- But keep accountability.
Whilst it should be OK to make mistakes without fear of blame, this doesn’t mean tolerating loose cannons who undermine the team’s efforts. Team members still need structure, purpose and boundaries.
Is now a good time to look at the way different team members prefer to communicate? Should the team always communicate via Zoom, or should there be other networks – remember the phone is still there.
- Encourage conflict.
Richard J. Hackman’s study found that disagreements were good for a team, so long as they were handled in the right way. Whilst it might be tempting to work with others who take a similar approach to our own, behavioral diversity offers a better outcome, since important factors for success are less likely to be missed. At each stage, consider which contributions the project requires, not which selections will make for a quiet life.
- Allow creativity to flourish.
Some team members need space to explore new, left-field ideas and even to present incomplete work, without being too constricted. Providing they have the team’s brief in mind, they should be given this space. This might mean restricting the influence of other team members (until these ideas have had a chance to blossom).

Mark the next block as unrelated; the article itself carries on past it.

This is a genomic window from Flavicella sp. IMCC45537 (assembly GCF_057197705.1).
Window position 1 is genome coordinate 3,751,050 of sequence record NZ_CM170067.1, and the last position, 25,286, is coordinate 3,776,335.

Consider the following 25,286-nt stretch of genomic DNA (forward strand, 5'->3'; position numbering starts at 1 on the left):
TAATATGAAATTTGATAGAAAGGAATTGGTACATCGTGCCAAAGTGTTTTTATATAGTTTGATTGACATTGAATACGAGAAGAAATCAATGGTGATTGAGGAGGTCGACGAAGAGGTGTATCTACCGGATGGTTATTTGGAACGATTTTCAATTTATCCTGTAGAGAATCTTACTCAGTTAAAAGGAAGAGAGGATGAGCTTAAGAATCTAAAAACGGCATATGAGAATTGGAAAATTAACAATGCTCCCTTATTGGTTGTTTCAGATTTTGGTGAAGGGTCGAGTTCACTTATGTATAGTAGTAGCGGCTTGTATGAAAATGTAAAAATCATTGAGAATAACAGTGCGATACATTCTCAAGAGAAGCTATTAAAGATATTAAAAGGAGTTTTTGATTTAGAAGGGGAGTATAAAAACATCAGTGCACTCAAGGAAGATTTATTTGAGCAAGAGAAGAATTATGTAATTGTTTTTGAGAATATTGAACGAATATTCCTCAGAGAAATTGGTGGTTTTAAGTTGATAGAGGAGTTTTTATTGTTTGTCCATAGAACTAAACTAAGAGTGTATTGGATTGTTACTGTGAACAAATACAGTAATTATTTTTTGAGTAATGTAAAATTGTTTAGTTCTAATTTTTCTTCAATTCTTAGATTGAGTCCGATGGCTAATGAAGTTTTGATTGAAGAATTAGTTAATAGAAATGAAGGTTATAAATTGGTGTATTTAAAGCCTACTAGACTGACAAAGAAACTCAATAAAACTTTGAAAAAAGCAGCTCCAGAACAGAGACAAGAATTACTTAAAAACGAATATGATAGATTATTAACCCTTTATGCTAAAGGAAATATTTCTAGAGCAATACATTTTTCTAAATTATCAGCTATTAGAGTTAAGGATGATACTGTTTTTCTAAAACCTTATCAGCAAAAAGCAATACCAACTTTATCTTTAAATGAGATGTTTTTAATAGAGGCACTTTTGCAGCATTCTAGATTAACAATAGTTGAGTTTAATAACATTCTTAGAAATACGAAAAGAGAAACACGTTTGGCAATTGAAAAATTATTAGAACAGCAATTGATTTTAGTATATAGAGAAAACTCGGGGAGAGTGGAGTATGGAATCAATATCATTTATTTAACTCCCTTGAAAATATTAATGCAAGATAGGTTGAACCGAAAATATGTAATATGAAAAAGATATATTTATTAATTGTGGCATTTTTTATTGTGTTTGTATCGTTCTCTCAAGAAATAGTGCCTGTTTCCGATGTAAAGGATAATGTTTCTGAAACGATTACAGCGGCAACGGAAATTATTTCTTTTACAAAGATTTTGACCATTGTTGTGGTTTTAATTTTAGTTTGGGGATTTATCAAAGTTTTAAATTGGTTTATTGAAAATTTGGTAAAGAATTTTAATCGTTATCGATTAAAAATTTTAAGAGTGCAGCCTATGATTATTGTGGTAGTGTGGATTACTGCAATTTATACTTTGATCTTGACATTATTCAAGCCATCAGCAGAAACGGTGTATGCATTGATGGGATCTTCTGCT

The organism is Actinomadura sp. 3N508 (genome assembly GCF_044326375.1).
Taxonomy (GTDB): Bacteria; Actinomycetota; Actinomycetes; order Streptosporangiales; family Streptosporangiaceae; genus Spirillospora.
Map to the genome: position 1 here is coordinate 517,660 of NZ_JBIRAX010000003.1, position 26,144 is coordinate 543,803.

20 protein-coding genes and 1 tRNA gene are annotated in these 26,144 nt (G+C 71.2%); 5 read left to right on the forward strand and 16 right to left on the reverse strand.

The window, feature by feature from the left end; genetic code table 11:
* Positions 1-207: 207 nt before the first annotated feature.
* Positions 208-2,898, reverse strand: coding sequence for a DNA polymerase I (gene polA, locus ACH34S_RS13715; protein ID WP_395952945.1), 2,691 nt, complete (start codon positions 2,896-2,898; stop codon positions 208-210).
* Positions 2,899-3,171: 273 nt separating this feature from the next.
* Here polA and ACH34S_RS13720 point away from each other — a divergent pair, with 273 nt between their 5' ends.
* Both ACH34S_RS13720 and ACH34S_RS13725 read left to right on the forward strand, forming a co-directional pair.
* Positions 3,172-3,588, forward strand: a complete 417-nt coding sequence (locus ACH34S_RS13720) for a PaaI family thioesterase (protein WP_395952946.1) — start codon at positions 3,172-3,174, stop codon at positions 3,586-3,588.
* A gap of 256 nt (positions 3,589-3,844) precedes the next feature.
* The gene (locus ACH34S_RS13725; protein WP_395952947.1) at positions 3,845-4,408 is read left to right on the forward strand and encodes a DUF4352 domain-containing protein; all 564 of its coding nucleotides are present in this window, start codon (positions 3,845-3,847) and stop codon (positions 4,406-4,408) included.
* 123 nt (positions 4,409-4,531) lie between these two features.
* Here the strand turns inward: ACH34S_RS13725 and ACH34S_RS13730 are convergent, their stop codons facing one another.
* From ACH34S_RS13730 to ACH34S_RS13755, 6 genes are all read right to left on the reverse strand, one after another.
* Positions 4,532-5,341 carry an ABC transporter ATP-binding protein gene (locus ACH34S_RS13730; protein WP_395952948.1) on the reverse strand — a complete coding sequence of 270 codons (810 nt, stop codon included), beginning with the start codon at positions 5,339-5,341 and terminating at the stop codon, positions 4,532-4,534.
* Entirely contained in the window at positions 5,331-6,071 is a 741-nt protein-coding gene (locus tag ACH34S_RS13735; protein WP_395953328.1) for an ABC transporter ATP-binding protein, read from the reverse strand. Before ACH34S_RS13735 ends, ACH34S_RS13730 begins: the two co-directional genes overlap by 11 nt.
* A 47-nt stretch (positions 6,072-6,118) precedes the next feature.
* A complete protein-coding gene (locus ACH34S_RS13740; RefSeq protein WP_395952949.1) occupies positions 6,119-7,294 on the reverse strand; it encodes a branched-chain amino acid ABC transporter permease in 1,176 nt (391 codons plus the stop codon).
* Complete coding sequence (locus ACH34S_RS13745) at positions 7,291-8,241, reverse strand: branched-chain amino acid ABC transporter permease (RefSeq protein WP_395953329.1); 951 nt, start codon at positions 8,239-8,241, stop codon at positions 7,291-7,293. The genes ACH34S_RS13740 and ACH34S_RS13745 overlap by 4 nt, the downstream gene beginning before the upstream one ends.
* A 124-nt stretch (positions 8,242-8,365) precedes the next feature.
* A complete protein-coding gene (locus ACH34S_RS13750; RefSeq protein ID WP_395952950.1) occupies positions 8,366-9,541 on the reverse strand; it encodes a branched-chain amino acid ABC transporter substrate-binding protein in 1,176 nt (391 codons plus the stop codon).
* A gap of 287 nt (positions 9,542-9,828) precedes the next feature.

- Promote honest, constructive feedback.
Leaders need to lead from the front by showing vulnerability, and accepting and acting upon feedback, where necessary. This example of growth reverberates throughout the team, letting others know that they can accept and what they should take on board as constructive feedback.
Should feedback be just for the leader/manager? Now is the perfect time for the whole team to tale a ‘health check’. How can the manager encourage feedback between team members?
- As a leader, balance the needs for guidance and autonomy.
Each team member needs something different from their leader. Some need work delegated in detailed, specific terms. Others will resent intrusion and seek to be left to their own devices.
Understanding your leadership style gives you the tools to meet your team members’ individual needs and help them reach their full potential.
- Are you seeing a decrease in psychological safety? How is this manifesting itself?
- What practical steps can we undertake to address the need for psychological safety whilst working from home?
- How important do you think it is for managers of teams to be aware of the trust within the team?
- What advice can we give to managers and team members right now?
Victoria Bird is the Head of Research & Development at Belbin. After graduating from the University of Cambridge, Victoria joined the Belbin team in 2006. She is passionate about delivering the data, insights and analysis which help spread the Belbin message to individuals and teams worldwide.
Jo Keeler leads strategic and operational activities building the global Belbin brand – the well-known theory and tool that helps individuals and teams reach their potential in the workplace. Jo is also an international speaker, presenting research and findings on most team related subjects.